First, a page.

Brihadishvar Temple, Thanjavur

Thanjavur was the capital of the Chola Empire from the 8th to the 13th century. During that time some of the greatest work of Tamil literature and architecture were born. The Cholas continued the temle buliding tradition of Tamil Nadu started by Palava Empire. They constructed many temples all over the Tamil Nadu but the most important is the famous Brihadishvara Temple  (in tamil: peruvuḍaiyār kōyil)  in Thanjavur.


This magnificent temple, made up of 130,000 tons of granite, the main example of the mature Chola arhitecture, was built in 1003 AD by king RajaRaja 1 Chola. The main shrine is dedicated to the Lord Shiva. In the inner sanctum is the lingam 3.5 meters high. It is said that when the lingam was taken out  from the Narmada river it kept increasing in size which is why it is called Brihadishvara.

The main entrance

In the fornt of the main entrance there is a giant Nandi sculpture which is about 4 meters high and weighs about 25 tons. It is said that it grew in size  just like the lingam.

Nandi shrine


The temple is unique because it’s arhitecture doesn’t resemble traditional South Indian arhitecture style with tall entrance towers and small tower over the inner sanctum. Vimana (the tower over the inner sanctum) is about 65 meters high while gopurams (entrance towers) are small.




Inside the temple complex there are minor shrines dedicated to Jvaraharesvara (Deity who controls fever) and Lord Subrahmanya. There is also a 100-pillar hall with small lingams and paintings which portray the life of king RajaRaja.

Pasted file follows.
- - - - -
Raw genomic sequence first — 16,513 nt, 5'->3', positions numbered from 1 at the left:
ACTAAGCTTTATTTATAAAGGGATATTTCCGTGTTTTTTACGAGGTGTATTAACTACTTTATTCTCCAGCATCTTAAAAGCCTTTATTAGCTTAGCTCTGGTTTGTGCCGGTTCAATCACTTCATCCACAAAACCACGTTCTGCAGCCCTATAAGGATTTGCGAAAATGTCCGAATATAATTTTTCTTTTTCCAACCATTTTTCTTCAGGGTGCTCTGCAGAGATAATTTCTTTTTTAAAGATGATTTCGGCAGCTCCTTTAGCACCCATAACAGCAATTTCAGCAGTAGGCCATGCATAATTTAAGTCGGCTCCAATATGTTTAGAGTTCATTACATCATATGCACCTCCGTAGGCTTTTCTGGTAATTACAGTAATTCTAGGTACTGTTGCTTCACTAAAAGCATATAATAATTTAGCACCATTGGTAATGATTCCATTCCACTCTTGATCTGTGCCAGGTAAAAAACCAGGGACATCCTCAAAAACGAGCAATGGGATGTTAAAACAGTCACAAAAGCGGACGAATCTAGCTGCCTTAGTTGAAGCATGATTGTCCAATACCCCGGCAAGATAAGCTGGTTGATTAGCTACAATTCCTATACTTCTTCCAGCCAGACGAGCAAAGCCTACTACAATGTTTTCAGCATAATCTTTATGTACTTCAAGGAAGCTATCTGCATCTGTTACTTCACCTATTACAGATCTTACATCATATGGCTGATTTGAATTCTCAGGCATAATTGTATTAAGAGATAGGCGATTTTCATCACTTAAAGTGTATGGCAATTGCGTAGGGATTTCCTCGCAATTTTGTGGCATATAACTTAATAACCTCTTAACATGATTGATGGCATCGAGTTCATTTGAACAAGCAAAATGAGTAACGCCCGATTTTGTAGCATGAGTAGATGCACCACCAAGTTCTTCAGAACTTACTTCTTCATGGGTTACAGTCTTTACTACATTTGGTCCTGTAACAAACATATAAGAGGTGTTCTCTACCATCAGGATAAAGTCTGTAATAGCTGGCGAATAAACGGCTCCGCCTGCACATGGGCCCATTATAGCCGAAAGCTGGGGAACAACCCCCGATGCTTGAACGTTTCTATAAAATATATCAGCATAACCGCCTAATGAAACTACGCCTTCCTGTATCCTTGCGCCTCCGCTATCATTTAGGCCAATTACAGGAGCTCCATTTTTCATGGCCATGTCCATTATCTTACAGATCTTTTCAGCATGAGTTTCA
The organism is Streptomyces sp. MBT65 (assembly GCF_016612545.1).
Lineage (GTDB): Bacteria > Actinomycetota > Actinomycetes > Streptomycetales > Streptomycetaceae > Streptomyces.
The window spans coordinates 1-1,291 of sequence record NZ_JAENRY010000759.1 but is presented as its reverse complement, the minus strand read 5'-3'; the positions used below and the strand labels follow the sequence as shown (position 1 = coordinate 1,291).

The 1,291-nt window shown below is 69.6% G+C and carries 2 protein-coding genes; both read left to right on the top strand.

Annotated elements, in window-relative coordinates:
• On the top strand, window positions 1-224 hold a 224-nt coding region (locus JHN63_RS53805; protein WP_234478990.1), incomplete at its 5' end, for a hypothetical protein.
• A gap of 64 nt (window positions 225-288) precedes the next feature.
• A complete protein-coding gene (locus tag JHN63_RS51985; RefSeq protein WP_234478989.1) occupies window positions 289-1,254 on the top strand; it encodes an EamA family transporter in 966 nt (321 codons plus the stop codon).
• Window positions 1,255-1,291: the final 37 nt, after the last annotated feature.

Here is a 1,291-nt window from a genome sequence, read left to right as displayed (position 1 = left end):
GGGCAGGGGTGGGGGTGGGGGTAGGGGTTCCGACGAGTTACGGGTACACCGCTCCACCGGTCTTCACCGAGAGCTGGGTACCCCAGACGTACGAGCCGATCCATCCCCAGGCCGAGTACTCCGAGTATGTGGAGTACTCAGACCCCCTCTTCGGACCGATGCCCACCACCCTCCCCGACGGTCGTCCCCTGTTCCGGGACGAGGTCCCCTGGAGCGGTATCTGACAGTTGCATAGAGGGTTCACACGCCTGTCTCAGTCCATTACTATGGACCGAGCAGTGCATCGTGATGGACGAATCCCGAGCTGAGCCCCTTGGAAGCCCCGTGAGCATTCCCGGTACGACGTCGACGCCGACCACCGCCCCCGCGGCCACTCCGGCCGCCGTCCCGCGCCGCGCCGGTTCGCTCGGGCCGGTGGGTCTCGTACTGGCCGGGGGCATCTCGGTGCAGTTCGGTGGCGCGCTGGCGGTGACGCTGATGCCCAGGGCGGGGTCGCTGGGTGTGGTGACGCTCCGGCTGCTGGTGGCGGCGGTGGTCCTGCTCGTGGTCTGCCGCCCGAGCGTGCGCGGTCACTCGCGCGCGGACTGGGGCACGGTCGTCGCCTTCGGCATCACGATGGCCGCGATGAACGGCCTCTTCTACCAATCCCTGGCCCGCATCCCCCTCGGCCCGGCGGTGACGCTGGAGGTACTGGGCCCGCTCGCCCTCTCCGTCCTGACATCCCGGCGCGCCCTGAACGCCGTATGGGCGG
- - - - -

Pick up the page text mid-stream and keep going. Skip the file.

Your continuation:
Pillar hall

Inside the pillar hall there are eight shrines dedicated to the eight dik-paalakas, Lords of the eight directions: Indra, Varuna, Agni, Ishana, Vayu, Niruthi, Yama and Kubera.

Varuna : Controler of the west direction

There are many inscriptions engraved at the temple walls. They are the evidences about the daily life of that time.  They are also telling us that Brihadishvara temple complex was  a very popular place where traditional dances like Bharata Natyam were held.

Inscriptions on the temple wall

The temple is part of the UNESCO World Heritage Site: Great Living Chola Temples.

Temple complex


6 thoughts on “Thanjavur : History in stone

  1. This is one place I would love to go one day. It is so beautiful and has such a calming vibration in the photos. I haven’t been here yet, unless I was taken there as a child and just don’t remember. 🙂 I love the natural stones at this temple and that they haven’t been painted over. I didn’t realize that the lingam was so tall. Is this still an active temple?

  2. That is so beautiful and incredible. 1000 years of poojas and prayers. It is mind boggling to imagine the different people through the 1000 years who came here, prayed and meditated, and then passed on to be replaced with another generation of people, and on, and on. This is when you realize how immersed India is in its spiritual heritage and I hope that it never loses its spirituality, even as each generation experiences its own concept of modernity.

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